Government departments will be expected to provide annual statements on their green ICT efforts and run initiatives to deal with risks and issues under the Government’s new Sustainable Technology Strategy.
It also includes a series of actions to be taken over the next two years by the Green ICT Delivery Unit (GDU), Whitehall’s lead body on the issue.
The strategy, published by the Department for Environment, Food and Rural Affairs (Defra) and set to run until 2020, throws the emphasis onto the delivery of best practice in sustainability, following the focus of earlier strategies on embedding the building blocks.
It includes a number of requirements for central government departments and agencies, including that they provide an annual strategy statement to be included in their annual reporting and published on GOV.UK.
They will also have to launch rolling programmes of initiatives on ICT sustainability, risks and issues, implemented through sub-working groups, and actively engage with other bodies and identify trends to assess threats and opportunities.
Other requirements include quantifying and reporting on their e-waste and aiming to reduce this to zero to landfill by 2020, and reporting on the energy and carbon footprints of their digital and technology services.
They are also expected to adopt a policy of “e-conferencing facility first”, with the aim of reducing journeys for meetings by 40%, investigate tools that could assess the sustainability risks of their key services, and provide a repository of industry best practice and codes of conduct on the lifecycle of assets. They should also create and regularly refresh a set of minimum ICT sustainability provisions.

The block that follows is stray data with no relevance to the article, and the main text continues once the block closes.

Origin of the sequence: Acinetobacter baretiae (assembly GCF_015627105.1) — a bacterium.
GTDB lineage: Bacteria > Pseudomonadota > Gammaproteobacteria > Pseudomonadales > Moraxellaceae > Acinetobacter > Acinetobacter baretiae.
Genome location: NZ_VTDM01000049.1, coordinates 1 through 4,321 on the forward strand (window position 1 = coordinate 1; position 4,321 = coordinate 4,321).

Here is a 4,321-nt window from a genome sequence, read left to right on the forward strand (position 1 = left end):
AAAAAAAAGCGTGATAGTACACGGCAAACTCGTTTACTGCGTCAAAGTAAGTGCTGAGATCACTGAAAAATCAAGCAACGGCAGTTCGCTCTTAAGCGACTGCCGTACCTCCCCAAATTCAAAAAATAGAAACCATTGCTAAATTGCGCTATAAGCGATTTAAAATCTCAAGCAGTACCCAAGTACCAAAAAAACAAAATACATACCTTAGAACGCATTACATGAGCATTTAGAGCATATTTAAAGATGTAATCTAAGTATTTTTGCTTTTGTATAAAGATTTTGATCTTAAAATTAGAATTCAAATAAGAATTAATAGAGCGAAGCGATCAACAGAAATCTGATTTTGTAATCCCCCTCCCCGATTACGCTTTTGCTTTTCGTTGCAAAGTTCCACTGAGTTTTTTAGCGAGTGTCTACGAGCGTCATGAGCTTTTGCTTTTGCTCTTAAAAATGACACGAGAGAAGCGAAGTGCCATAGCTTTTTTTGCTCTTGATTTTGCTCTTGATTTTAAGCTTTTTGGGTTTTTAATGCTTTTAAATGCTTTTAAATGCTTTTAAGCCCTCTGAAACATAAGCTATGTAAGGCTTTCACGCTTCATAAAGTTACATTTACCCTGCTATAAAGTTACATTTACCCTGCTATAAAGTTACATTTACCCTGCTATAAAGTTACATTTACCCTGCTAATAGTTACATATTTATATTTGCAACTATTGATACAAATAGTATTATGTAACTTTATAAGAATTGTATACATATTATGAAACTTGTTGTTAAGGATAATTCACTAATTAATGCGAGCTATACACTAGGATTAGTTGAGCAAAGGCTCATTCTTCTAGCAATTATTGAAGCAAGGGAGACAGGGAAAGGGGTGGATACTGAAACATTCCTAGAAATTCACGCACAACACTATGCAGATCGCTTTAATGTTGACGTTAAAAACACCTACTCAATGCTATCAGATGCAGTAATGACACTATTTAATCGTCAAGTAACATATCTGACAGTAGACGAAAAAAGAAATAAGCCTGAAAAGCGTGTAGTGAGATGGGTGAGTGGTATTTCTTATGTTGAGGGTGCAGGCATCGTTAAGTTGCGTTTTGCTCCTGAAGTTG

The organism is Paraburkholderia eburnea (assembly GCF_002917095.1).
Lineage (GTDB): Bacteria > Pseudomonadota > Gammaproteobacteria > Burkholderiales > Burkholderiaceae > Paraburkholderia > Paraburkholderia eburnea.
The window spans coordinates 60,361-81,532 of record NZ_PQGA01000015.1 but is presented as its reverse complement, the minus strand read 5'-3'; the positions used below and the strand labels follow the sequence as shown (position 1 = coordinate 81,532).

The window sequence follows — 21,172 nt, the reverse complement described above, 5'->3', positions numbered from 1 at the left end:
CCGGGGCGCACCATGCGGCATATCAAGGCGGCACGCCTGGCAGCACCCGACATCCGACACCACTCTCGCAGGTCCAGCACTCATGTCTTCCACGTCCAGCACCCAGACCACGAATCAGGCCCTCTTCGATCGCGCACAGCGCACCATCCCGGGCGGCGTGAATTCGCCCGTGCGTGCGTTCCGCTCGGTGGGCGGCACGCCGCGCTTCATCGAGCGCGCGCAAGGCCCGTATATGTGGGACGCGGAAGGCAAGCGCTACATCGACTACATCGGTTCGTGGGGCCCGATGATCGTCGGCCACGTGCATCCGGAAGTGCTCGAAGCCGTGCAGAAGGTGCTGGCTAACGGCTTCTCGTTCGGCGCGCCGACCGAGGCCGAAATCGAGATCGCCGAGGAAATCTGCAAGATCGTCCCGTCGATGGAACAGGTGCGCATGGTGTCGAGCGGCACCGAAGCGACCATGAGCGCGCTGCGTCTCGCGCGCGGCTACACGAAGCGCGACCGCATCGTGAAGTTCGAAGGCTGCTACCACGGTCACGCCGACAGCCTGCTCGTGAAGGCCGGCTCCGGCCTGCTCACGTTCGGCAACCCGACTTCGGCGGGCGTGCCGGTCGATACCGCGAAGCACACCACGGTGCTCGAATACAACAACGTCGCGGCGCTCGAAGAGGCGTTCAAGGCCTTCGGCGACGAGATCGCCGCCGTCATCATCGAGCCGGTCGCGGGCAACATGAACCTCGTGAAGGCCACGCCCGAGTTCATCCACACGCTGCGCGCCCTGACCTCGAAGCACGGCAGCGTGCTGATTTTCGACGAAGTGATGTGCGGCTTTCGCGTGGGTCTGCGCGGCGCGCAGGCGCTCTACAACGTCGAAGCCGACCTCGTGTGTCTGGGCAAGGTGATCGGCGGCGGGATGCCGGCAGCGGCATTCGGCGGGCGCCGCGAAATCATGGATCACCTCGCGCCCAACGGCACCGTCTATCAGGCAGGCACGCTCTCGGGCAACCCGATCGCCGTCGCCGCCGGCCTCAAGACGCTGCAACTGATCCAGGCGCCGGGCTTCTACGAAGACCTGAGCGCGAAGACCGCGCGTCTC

As part of the strategy the GDU will continue to play an active role in all new government frameworks and procurements of digital services and assets, and launch its own rolling programme of initiatives, working with industry and other innovations.
In addition, it will provide a regularly refreshed set of minimum ICT sustainability provisions for government technology services frameworks and contracts, and where appropriate in the Technology Code of Practice. This will be accompanied by aiming to provide guidance on embedding sustainability within the main project management methodologies, and engage with professional bodies on how sustainability should fit within skills frameworks.
In a Defra Digital blogpost, the department’s chief digital and information officer John Seglias (pictured) says: “With the range and depth of the government’s commitment to sustainability outcomes, including the United Nations Sustainable Development Goals, this strategy underlines how cross-government ICT practices can play a critical role in supporting these targets through improved sustainable procurement and the need to report transparently on key sustainability issues.
“Key to the strategy’s success will be close working with a wide range of stakeholders from across industry, academia, UK government and professional bodies.”
Image from GOV.UK, Open Government Licence v3.0